I am also referring to the first bar and I understand "1812 Overture" note saying: "Why do you have military officers in your portfolio for 25 years, but there is no 60-year medal for the Emperor Franz to ascend to the throne?" the way that if some A-H officer got a Long Service Cross for 25 years (MDZ III. Klasse) even in 1918 then I would also expect to see Jubilee Medal 1898 (JEM 1898) and Jubilee Cross 1908 (JEK 1908) on the bar.

Regards,

Tifes

 

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I see what you mean. I would assume that the service cross should be a 1934 - 1938 type and not a 1849 - 1918 one. The ribbon is a 1934 - 1938 ribbon and they would have used the 1849 - 1918 type as a taylors copy.

An officer awarded the 25 years cross in 1918 would have served from 1893 on and therefore would have been born minimum in 1872/73. Such officers had to retire with age of 50 in 1922/23 and would not have been in active service in 1938 at an age of 65/66 years. 

If it would have been a veterans bar (then for a senior officer) there would have been higher grade decorations on it, like an Iron crown III. class f.e. 

The "Ostmark"-medal is a distinctive hint that the officer was member of the NSR (Nationalsozialistischer Soldatenring). This makes it more probably that he was in active service in 1938.

With 40 years experience as collector and 30 years as military historican I would tend to see my first thesis as more likely.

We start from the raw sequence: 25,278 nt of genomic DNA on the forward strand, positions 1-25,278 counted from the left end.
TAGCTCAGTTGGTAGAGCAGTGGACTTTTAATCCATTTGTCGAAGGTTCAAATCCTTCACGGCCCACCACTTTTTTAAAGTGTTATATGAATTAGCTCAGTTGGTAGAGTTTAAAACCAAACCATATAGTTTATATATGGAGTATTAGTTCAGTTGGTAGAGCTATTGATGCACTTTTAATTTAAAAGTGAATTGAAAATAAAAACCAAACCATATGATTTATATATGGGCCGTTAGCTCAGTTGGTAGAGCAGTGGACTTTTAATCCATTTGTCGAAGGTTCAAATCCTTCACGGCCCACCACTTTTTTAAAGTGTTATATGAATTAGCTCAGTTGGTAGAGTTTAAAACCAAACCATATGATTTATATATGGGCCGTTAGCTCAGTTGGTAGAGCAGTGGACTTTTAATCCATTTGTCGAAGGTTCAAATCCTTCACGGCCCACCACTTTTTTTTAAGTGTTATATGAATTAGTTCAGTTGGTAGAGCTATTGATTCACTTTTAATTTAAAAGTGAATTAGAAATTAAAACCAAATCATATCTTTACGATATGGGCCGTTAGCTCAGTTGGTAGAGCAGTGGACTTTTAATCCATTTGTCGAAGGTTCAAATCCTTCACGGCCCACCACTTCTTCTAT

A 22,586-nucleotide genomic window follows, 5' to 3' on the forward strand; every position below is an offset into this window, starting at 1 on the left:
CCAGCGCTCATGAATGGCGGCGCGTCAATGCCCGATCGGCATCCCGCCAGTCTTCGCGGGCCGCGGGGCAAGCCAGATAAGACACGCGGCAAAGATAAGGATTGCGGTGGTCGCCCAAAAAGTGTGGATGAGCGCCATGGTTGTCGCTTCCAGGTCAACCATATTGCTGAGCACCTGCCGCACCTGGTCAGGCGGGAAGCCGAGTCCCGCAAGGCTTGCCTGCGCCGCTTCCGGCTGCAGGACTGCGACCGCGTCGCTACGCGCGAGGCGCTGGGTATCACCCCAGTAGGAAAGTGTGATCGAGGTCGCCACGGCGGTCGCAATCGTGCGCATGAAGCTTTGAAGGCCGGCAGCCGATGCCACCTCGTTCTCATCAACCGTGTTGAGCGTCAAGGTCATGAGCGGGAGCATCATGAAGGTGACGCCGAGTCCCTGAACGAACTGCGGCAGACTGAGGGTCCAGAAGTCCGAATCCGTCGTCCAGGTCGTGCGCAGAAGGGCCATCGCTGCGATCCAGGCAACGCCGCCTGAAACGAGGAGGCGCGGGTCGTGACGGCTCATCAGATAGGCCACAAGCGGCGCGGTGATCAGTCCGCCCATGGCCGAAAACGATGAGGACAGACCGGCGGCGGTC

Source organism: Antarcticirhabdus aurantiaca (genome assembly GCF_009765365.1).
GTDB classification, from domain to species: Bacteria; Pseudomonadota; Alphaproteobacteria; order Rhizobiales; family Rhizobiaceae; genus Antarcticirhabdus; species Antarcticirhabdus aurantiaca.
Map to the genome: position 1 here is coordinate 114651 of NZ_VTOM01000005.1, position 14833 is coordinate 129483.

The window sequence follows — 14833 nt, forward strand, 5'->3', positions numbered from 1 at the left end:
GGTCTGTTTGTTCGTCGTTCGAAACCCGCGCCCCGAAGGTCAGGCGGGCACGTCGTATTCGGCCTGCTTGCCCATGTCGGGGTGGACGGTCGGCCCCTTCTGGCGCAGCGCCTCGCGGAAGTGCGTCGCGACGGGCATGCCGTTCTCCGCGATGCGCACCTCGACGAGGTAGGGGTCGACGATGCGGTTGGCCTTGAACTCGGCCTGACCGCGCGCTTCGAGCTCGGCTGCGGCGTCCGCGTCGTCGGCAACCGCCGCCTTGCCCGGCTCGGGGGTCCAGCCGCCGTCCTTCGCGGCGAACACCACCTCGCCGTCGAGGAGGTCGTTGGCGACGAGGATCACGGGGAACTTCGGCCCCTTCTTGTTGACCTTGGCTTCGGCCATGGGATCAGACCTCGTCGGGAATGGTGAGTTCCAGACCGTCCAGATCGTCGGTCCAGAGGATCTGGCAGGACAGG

But as always with austrian officers: all is possible...

Regards

Christian

 

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3 hours ago, Christian1962 said:

I see what you mean. I would assume that the service cross should be a 1934 - 1938 type and not a 1849 - 1918 one. The ribbon is a 1934 - 1938 ribbon and they would have used the 1849 - 1918 type as a taylors copy.

An officer awarded the 25 years cross in 1918 would have served from 1893 on and therefore would have been born minimum in 1872/73. Such officers had to retire with age of 50 in 1922/23 and would not have been in active service in 1938 at an age of 65/66 years. 

If it would have been a veterans bar (then for a senior officer) there would have been higher grade decorations on it, like an Iron crown III. class f.e. 

The "Ostmark"-medal is a distinctive hint that the officer was member of the NSR (Nationalsozialistischer Soldatenring). This makes it more probably that he was in active service in 1938.

With 40 years experience as collector and 30 years as military historican I would tend to see my first thesis as more likely.

But as always with austrian officers: all is possible...

Regards

Christian

 

Dear old gentleman, I have never seen the 40-year long-term service of the Austro-Hungarian Empire appear in the German medal bar. Have you seen it? If so, can you show me the picture?:P

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Thank you for confirming my opinion. It is evident that the owner/maker of this bar used an old style cross to substitute a 25-years-cross from the 1934 - 1938 period because they were - not congruent but - very similar with their doubled-headed eagle. Or they took even what was on stock - however.

The bar doesn´t appear to be a fake anyway. Therefore it´s the best conclusion.

Regard

Christian

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Thank you for an explanation, Christian. It sounds very logic to me. It wasn't my intention to challenge originality of the bar at all. No doubt that´s very fine one with uniquely dedicated Military Merit Cross 3rd Class with War Decoration.